For the following some numbers are deduced from
By my experiments and measures (see the videos above) and also some data from the inventor Peter Sharp about the Sharp rotor, the coefficient of pull could be between 2.2 and 3.3, involving in an average power of roughly 0.37 kW/m² for 1), 0.5 kW/m² for 2), and 0.6 kW/m² for 3), using yoyo mode and a vertical trajectory far from the winch as described in the chapter 13 (see at the end of the page) of AWEbook 2018. The three sketches are below:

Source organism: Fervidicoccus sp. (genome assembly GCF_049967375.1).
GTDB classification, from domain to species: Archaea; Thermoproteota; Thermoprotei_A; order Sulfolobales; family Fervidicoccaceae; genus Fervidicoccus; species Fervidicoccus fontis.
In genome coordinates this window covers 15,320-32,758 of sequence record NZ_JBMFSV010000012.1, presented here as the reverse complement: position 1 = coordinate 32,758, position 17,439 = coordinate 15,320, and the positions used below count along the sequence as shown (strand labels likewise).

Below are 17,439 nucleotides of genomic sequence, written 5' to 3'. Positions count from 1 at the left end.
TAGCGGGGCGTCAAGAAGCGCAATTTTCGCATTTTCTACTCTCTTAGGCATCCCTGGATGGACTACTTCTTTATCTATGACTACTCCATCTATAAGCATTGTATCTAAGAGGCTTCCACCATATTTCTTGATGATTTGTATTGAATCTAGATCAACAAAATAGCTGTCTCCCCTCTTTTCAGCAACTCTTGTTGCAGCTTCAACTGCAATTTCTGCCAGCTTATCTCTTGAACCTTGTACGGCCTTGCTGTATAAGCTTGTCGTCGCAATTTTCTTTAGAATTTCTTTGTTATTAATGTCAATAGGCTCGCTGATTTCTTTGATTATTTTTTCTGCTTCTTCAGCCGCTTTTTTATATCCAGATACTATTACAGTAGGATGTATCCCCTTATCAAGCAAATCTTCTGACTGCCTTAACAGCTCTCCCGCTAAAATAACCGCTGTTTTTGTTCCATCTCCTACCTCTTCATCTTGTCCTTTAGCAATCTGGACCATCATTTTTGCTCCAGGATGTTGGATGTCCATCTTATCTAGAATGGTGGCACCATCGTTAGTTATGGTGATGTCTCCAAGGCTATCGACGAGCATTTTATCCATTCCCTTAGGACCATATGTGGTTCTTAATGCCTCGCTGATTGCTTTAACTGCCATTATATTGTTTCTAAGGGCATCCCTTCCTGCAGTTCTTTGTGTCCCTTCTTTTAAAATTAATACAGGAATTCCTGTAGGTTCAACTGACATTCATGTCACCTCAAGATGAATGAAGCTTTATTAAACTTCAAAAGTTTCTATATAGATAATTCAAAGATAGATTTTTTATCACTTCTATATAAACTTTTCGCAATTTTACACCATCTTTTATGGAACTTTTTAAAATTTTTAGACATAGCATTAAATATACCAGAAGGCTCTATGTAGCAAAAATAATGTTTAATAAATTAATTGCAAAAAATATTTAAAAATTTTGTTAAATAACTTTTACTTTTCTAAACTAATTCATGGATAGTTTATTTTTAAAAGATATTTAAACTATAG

During reel-out power phase it rotates. During reel-in phase it does not rotate, as for a Flettner rotor, but without spin motor.
Peter Sharp indicates that “A Sharp Rotor, due to its many curved surfaces, will be much stiffer than a cylinder”. So it could scale more than a Flettner-based balloon with the same holding by the two ends.
A solar balloon version would limit landing and take-off operations, without using helium.
As an inflatable version of the Sharp rotor would be highly scalable, as the unities within a farm could be close each other with low damages in the case of collisions, as the risk of collision is limited because the straight trajectory of each unity is easily manageable, the Sharp rotor could be an interesting AWE solution. Indeed the low efficiency per kite area is compensated by a better power/space use ratio.